10

Sleep Deprivation Increases the Efficiency of Sleep

  • Although people regain only a small proportion of their total lost sleep after a period of sleep depriva-tion, they regain most of their lost slow-wave sleep
  • After sleep deprivation, the slow-wave sleep EEG of humans is characterized by an even higher propor-tion of slow waves than usual
  • People who sleep 6 hours or less per night normally get as much slow-wave sleep as people who sleep 8 hours or more
  • If individuals take a nap in the morning after a full night’s sleep, their naptime EEG shows few slow waves, and the nap does not reduce the duration of the following night’s sleep
  • People who reduce their usual sleep time get less NREM 1 and NREM 2 sleep, but the duration of their slow-wave sleep remains about the same as before
  • Repeatedly waking individuals during REM sleep produces little increase in the sleepiness they ex-perience the next day, whereas repeatedly wakingindividuals during slow-wave sleep has major ef-fects

11

REM Sleep

Rapid eye movement sleep (REM sleep or REMS) is a unique phase of sleep in mammals and birds, characterized by random rapid movement of the eyes, accompanied by low muscle tone throughout the body, and the propensity of the sleeper to dream vividly.

12

Circadian Rhythm

a natural, internal process that regulates the sleep-wake cycle and repeats on each rotation of the Earth roughly every 24 hours. It can refer to any biological process that displays an endogenous, entrainable oscillation of about 24 hours.

13

zeitgeber

a rhythmically occurring natural phenomenon which acts as a cue in the regulation of the body's circadian rhythms.

 

literally "time giver", i.e., "synchronizer"

14

Jet Lag and Shift Work

Traveling across time zones can disrupt regular patterns of sleep and wakefulness.

Because the internal circadian alerting system is at its strongest during the daytime, night shift workers often find themselves struggling to sleep "on the wrong side of the clock."

Good sleep habits (in particular), a regular schedule, and simple workplace measures can help shift workers get the sleep they need.

Symptoms of jet lag may include excessive daytime sleepiness, nighttime insomnia, headache, loss of appetite, gastrointestinal problems, and irritability or mild depression.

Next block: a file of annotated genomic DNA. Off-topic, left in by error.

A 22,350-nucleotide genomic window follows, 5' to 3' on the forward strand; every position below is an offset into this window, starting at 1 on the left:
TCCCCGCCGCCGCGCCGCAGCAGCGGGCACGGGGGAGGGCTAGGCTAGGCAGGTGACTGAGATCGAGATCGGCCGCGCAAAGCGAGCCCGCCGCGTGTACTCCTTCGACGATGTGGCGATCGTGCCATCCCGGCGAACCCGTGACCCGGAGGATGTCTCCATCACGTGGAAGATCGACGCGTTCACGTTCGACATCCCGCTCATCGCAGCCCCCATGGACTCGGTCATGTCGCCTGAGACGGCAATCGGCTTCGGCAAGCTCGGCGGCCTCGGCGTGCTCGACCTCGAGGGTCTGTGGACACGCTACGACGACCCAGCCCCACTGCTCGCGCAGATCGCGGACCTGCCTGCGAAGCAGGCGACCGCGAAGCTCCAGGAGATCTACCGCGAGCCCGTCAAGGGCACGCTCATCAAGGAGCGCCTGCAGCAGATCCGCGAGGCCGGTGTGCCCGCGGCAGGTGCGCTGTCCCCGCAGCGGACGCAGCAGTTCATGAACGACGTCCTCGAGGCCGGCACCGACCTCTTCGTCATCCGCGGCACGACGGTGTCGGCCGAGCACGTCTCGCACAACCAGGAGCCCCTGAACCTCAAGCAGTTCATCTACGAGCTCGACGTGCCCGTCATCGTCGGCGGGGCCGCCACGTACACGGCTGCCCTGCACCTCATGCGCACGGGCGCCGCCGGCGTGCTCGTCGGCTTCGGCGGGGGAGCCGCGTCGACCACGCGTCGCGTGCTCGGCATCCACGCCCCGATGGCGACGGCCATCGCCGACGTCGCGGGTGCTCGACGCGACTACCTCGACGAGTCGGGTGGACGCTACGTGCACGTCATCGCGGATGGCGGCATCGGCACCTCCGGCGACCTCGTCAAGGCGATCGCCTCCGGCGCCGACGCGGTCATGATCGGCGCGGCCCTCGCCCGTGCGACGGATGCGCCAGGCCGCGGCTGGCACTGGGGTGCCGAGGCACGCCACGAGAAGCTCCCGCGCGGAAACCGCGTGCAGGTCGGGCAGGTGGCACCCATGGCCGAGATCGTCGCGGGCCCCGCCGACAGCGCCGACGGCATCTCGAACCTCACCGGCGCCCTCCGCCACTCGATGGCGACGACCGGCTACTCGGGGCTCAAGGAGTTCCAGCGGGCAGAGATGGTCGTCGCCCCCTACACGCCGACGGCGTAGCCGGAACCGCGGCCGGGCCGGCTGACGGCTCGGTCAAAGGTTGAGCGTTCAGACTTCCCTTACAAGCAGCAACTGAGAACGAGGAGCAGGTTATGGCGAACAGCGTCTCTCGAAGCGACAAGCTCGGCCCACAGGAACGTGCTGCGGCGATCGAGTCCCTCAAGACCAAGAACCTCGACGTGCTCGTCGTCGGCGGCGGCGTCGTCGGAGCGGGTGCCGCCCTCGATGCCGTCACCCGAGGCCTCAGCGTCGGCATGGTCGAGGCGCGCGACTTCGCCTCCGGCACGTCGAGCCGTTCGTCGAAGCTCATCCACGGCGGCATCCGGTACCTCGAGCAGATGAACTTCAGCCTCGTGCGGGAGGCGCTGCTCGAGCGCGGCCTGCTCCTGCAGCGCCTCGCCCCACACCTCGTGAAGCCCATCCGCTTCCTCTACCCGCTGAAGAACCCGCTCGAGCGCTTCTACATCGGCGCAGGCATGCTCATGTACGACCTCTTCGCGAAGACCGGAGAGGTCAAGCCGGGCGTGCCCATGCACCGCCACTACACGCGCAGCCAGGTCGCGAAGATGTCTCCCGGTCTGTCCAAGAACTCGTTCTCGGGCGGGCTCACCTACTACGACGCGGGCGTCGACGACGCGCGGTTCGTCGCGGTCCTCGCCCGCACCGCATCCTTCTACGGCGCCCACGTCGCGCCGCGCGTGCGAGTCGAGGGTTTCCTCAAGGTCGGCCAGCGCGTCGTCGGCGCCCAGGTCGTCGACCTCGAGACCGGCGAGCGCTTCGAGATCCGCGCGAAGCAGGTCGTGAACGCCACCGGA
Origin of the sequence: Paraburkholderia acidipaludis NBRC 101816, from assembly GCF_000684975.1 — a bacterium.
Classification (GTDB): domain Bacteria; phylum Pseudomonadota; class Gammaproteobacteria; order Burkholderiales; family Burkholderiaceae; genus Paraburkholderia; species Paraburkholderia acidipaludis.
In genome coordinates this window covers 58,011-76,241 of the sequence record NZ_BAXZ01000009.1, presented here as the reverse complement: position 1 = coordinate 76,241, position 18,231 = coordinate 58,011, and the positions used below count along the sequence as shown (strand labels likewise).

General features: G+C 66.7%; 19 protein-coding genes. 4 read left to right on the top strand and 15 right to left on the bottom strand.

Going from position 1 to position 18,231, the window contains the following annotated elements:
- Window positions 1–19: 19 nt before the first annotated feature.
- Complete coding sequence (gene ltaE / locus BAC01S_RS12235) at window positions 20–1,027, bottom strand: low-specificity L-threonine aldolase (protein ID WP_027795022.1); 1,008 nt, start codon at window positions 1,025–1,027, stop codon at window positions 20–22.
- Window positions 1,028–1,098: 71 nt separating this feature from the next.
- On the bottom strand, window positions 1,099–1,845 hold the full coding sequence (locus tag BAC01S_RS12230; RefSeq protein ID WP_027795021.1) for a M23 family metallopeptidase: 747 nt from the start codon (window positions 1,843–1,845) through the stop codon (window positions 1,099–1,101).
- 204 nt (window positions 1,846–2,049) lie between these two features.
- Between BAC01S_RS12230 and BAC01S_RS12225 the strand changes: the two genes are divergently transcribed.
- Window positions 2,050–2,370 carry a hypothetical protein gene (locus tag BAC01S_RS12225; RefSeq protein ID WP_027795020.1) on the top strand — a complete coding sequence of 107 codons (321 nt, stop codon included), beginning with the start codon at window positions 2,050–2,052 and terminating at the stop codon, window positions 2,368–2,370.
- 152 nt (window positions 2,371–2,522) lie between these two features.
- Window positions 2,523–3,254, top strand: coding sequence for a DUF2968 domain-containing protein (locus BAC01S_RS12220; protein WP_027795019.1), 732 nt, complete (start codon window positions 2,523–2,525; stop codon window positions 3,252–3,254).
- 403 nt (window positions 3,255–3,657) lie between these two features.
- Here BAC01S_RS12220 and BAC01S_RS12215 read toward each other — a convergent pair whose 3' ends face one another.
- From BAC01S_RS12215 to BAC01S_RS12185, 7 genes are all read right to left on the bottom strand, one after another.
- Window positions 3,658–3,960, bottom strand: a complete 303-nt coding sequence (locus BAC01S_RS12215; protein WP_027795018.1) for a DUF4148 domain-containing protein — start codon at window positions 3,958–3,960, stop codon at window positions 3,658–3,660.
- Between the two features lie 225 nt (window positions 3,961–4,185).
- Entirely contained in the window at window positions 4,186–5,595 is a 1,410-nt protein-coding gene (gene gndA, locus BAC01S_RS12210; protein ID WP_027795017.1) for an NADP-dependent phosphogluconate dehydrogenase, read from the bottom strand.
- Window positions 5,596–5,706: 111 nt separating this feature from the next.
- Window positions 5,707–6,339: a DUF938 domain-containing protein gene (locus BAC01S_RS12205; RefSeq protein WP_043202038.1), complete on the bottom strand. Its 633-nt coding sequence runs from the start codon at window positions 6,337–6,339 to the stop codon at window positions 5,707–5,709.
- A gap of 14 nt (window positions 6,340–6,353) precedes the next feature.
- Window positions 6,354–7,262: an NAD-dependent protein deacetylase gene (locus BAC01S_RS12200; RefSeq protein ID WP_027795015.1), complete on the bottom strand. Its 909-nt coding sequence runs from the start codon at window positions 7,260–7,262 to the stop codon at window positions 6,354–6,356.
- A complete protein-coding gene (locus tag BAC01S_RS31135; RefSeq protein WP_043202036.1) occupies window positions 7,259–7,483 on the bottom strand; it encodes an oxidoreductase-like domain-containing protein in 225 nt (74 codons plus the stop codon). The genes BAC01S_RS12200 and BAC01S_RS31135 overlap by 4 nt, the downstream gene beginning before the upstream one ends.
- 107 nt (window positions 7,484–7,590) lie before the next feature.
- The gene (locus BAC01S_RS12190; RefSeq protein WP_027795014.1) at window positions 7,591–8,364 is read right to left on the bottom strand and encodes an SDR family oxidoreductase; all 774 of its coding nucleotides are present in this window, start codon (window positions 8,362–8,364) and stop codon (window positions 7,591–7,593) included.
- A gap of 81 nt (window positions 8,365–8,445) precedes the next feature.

15

The suprachiasmatic nucleus or nuclei (SCN)

is a tiny region of the brain in the hypothalamus, situated directly above the optic chiasm. It is responsible for controlling circadian rhythms. The neuronal and hormonal activities it generates regulate many different body functions in a 24-hour cycle. The mouse SCN contains approximately 20,000 neurons.[1]

The SCN interacts with many other regions of the brain. It contains several cell types and several different peptides (including vasopressin and vasoactive intestinal peptide) and neurotransmitters.

16

Two regions of the brain involved in sleep.

The anterior hypothalamus and adjacent basal forebrain are thought to promote sleep;

the posterior hypothalamus and adjacent midbrain are thought to promote wakefulness.

17

reticular activating system

The reticular activating system (RAS) is a network of neurons located in the brain stem that project anteriorly to the hypothalamus to mediate behavior, as well as both posteriorly to the thalamus and directly to the cortex for activation of awake, desynchronized cortical EEG patterns.

18

Drugs That Affect Sleep

Hypnotic drugs are drugs that increase sleep;

antihypnotic drugs are drugs that reduce sleep.

A third class of sleep-influencing drugs comprises those that influence its circadian rhythmicity; the main drug of this class is melatonin.

19

Hypnotic Drugs

The benzodiazepines (e.g., diazepam, clonazepam), which are GABAA agonists, were developed and tested for the treat-ment of anxiety, yet they are some of the most commonly prescribed hypnotic medications. In the short term, they increase drowsiness, decrease the time it takes to fall asleep, reduce the number of awakenings during a night’s sleep, and increase total sleep time

In the early 1990s, a new class of GABAA agonists, the imidazopyridines, was marketed for the treatment of insomnia. It was claimed that they have fewer adverse side effects and less potential for addiction. One of the most widely prescribed imidazopyridines is Zolpidem

Evidence that the raphé nuclei, which are seroto-nergic, play a role in sleep suggested that serotonergic drugs might be effective hypnotics. Efforts to demon-strate the hypnotic effects of such drugs have focused on 5-hydroxytryptophan (5-Htp)—the precursor of sero-tonin—because 5-HTP, but not serotonin, readily passes through the blood–brain barrier. Injections of 5-HTP do reverse the insomnia produced in both cats and rats by the serotonin antagonist PCPA; however, they appear to be of no therapeutic benefit in the treatment of human insomnia.

20

Five complications are associated with the chronic use of benzodiazepines as hypnotic agents: